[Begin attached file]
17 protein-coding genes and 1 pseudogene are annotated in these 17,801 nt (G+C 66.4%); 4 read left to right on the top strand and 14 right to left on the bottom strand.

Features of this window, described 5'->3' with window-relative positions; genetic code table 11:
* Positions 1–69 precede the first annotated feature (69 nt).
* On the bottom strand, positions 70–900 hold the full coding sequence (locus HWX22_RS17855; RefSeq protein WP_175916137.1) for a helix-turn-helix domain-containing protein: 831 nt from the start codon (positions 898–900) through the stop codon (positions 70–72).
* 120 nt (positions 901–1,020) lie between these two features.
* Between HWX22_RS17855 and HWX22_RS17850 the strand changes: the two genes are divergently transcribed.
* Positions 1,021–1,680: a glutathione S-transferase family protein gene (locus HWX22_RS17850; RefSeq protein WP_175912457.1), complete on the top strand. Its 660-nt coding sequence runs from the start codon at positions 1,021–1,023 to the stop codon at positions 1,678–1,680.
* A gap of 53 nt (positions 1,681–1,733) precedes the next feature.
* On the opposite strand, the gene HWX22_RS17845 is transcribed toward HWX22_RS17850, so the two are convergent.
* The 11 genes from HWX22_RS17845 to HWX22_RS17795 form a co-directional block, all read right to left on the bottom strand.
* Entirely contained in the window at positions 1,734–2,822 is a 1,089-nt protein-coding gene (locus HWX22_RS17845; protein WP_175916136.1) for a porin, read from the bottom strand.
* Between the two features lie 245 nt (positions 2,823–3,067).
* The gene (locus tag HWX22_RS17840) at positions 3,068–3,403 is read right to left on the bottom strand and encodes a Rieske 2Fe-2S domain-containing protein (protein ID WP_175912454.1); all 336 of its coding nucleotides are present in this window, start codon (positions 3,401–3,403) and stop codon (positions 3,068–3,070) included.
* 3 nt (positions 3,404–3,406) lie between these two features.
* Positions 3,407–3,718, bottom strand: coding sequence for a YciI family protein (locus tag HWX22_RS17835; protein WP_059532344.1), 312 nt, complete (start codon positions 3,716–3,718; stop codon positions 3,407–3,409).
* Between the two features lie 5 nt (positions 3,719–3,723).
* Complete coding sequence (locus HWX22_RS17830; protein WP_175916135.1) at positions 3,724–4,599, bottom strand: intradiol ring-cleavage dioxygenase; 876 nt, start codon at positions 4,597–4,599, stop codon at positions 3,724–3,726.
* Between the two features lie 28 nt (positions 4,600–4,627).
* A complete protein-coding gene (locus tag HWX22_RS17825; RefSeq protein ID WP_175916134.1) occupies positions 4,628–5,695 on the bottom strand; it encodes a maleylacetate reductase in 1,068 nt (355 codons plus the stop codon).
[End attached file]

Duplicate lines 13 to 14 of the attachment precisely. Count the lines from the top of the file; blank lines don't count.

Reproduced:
* The gene (locus tag HWX22_RS17840) at positions 3,068–3,403 is read right to left on the bottom strand and encodes a Rieske 2Fe-2S domain-containing protein (protein ID WP_175912454.1); all 336 of its coding nucleotides are present in this window, start codon (positions 3,401–3,403) and stop codon (positions 3,068–3,070) included.
* 3 nt (positions 3,404–3,406) lie between these two features.